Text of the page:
Do you recognise any of these in yourself or your business? And even more importantly, how do you tackle the mentality that underpins  them? Personally, I tend to go in for a straight no-nonsense focus on the price-to-value ratio. Ask yourself: how do people make their purchasing decisions? Answer: value must always stay above price and in practice, although it might sound counterproductive, you need to give people so much value for money that they are getting more than they paid for. Because that is the way to get repeat sales. Most mediocre businesses are below that point, only make one sale per customer and have to continually find new ones (no fun at all).

Repeat business has to be exceptional  and remarkable. Something worthy of making a remark about: what marketing influencer Seth Godin terms a purple cow. So good that people talk about you.

So how do you do it? Before you all rush out and start colouring your cows purple, here are two ways to alter the price-to-value ratio. You can do it the hard way: lower the price. But remember, here you can only go down to zero. Or you can do it the easy way: increase the perceived value to customers and prospects, which means you can go infinitely high. This second option just sounds so much cooler, doesn't it?

Raise your game (and read, read, read)

So what are my personal top tips for raising your pricing game? First of all, read as many marketing books as you can lay your hands on. One of my top recommendations, just based on current radar antennae, is This is marketing by Seth Godin but basically you can read anything written by Seth. He has around 20 published books now, I believe. Take a close gander at Tribes and Purple Cow while you're at it. And on top of that, listen to as many marketing and pricing podcasts as you can get your ears close to. Here are three for starters: The pricing Lady with Janene Liston; Marketing with Brendon Burchard (he also has another called Motivation which is worth it if you can fit it in too); and Tuyourself into a booked oufreelance translator (full disclosure: this one is hosted by your author).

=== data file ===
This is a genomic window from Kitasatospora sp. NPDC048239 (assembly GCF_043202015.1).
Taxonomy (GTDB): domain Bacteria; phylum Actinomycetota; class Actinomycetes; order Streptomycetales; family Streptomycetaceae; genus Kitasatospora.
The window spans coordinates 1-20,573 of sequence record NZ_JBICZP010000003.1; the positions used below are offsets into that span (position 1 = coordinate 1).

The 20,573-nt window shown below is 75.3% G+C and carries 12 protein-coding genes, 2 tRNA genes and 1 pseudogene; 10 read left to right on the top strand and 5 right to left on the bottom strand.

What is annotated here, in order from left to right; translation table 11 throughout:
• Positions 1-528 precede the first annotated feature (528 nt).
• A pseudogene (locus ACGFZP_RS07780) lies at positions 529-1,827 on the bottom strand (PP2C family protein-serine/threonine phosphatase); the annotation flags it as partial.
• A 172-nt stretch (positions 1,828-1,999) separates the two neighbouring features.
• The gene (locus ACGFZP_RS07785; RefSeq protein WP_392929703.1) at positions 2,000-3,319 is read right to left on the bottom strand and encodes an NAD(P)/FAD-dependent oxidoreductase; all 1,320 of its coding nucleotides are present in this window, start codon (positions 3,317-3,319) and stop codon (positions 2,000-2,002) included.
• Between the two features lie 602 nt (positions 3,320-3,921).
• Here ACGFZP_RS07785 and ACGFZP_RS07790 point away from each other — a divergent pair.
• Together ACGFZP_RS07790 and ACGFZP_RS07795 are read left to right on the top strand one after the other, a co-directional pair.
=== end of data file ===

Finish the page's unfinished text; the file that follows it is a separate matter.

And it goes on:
By the way, did you know you can even become a certified pricing professional with the Pricing Society? I nearly choked on my profit playbook when I read that one. I guess you can become certified in  most anything these days... I'm not sure I would take things quite that far but pricing does seem to be very much the easiest way to improve your bottom line if used skilfully as a conscious business strategy.

In its way, it's just like devising your conscious spending plan when drawing up a budget. Spend wildly on things you love and cut back mercilessly on things that, well, are just not that important. But of course you need to be in a pretty strong position to start with so you don't have to constantly lower your fees just to make deals. That's just a race to the bottom. And that's not good for any of us.

Jason Willis-Lee                                                                

This article first appeared in the March-April 2023 edition of ITI Bulletin.